Saturday, July 30, 2011

Proper 13A 2011

We were all shocked and dismayed by the bombing and murders in Norway last weekend. We share the grief of the parents and families of the young people and adults shot down by a gunman dressed as a policeman. He appears to have done this vile act to attract attention, and Oslo court denying him access to the media for at least six weeks seems reasonable.  We remember Timothy McVeigh detonated a similar bomb in Oklahoma City April 19, 1995 and was finally executed 10 years ago. And we read often of terrorist murderers in Afghanistan dressing in army and police uniforms, evil masquerading as good.

          One thing all these have in common is fear. Anders Breivik feared Muslim immigrants would end traditional European Christian civilization. After the Waco siege two years earlier McVeigh feared government power. Afghan terrorists fear Western influence. Many of us to a greater or lesser degree have a number of fears.  

          The first epistle of John (4:18) says “love casts out fear.” Christians know the love of God in Jesus Christ.  The Holy Spirit dwells within us. The Spirit of Truth gives a right judgment; the Spirit of Power enables us to wrestle with our fears and transform them love. Overcoming fear with divine love is not easy, but by God’s grace it is always possible.

          We see examples in today’s Scripture lessons. Jacob had good reason to fear his brother Esau; Paul feared for the salvation of his fellow Jews; the disciples feared a hungry crowd. In every case God’s love prevails. In the midst of our fears and troubles God’s love prevails. We do not always see the result; we live in hope that God’s love will prevail. We look for how God is at work in the world redeemed by the death and resurrection of Jesus and we celebrate God’s presence in every situation.

          There may be people alive who have always been obedient to the will of God, whose calm and productive lives have never awakened them at 4 am to pray, “Dear God get me out of this mess and I’ll never do it again!”  Such people might exist; I’ve just never met any.

          St. Paul reminds us (Romans 3:23 and 5:12) that “all have sinned” and all of us fall short of the glory of God. After Peter’s first sermon on Pentecost (Acts 2:37-38),  the crowd were cut to the heart and said, “What should we do?” Peter said to them, “Repent, and be baptized every one of you in the name of Jesus Christ so that your sins may be forgiven; and you will receive the gift of the Holy Spirit.”  Repentance helps replace fear with love.

          Paul knew this. On his way to persecute the church at Damascus n experience with the risen Lord threw him to the ground and blinded him.

          In today’s Genesis reading Jacob spent all night wrestling with “a man” and finally received a new name. No longer was he to be called Jacob, the second born twin, grasping his brother’s heel, the cheater and liar, but Jacob’s new name was to be Israel, combining the words for fight and for God – Israel who contends with God. Before that long night struggle Jacob had tried to cheat and connive to get his own way–with his brother Esau, with his father Isaac, and with his uncle Laban, only to fail and fail again.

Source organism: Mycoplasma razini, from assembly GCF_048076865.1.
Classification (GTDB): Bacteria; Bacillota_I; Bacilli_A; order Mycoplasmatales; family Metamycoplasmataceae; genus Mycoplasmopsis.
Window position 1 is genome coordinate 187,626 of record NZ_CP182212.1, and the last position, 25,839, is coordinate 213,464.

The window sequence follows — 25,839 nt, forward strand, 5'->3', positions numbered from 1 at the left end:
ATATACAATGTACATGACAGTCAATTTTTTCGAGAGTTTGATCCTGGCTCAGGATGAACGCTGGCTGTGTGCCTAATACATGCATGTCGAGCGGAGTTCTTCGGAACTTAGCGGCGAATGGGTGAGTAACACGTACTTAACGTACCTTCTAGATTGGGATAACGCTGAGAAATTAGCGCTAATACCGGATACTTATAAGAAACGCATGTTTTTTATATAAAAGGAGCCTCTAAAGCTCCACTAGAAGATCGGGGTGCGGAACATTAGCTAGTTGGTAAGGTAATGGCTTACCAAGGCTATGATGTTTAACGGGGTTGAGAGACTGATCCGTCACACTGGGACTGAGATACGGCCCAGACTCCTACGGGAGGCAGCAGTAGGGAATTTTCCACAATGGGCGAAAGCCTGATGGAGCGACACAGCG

Jacob had come through the Golan Heights to a stream  near the mouth of the Sea of Galilee. Laban was north; Esau was south. Esau had tried to kill him once. What was to prevent his trying to kill him again? Jacob sent his family and herds before him. If Esau was still angry he could capture them and Jacob might again escape, or might not. Fear, fear of losing his property, fear of losing his family, feat of losing his life, all these were natural responses to his situation. To work through that fear to a new response of faith required considerable wrestling, wrestling with his history, wrestling with his conscience, wrestling with his life and for his life, repentance and faith.

          But the love of God won through in Jacob’s life. The love of God won through in Paul’s conversion experience, and the love of God wins through in our lives. Truly, God’s love casts out fear.

          We see this in the Epistle, where Paul’s fear for his fellow Jews’ salvation brings him to deeper faith in Jesus the “Messiah who is over all, God blessed for ever. Amen.”

          And finally the disciples worried fear about feeding 5000 people with 5 loaves and 2 fish is met by the overwhelming love of God in Jesus blessing.  God’s love casts out fear. “God be blessed forever. Amen.”

Saturday, July 16, 2011

Proper 11A 2011

          Today’s Bible readings are about hope. St. Paul sums it up. “We know that the whole creation has been groaning in labor pains until now; and not only the creation, but we ourselves, who have the first fruits of the Spirit, groan inwardly while we wait for adoption, the redemption of our bodies. For in hope we were saved. Now hope that is seen is not hope. For who hopes for what is seen? But if we hope for what we do not see, we wait for it with patience.”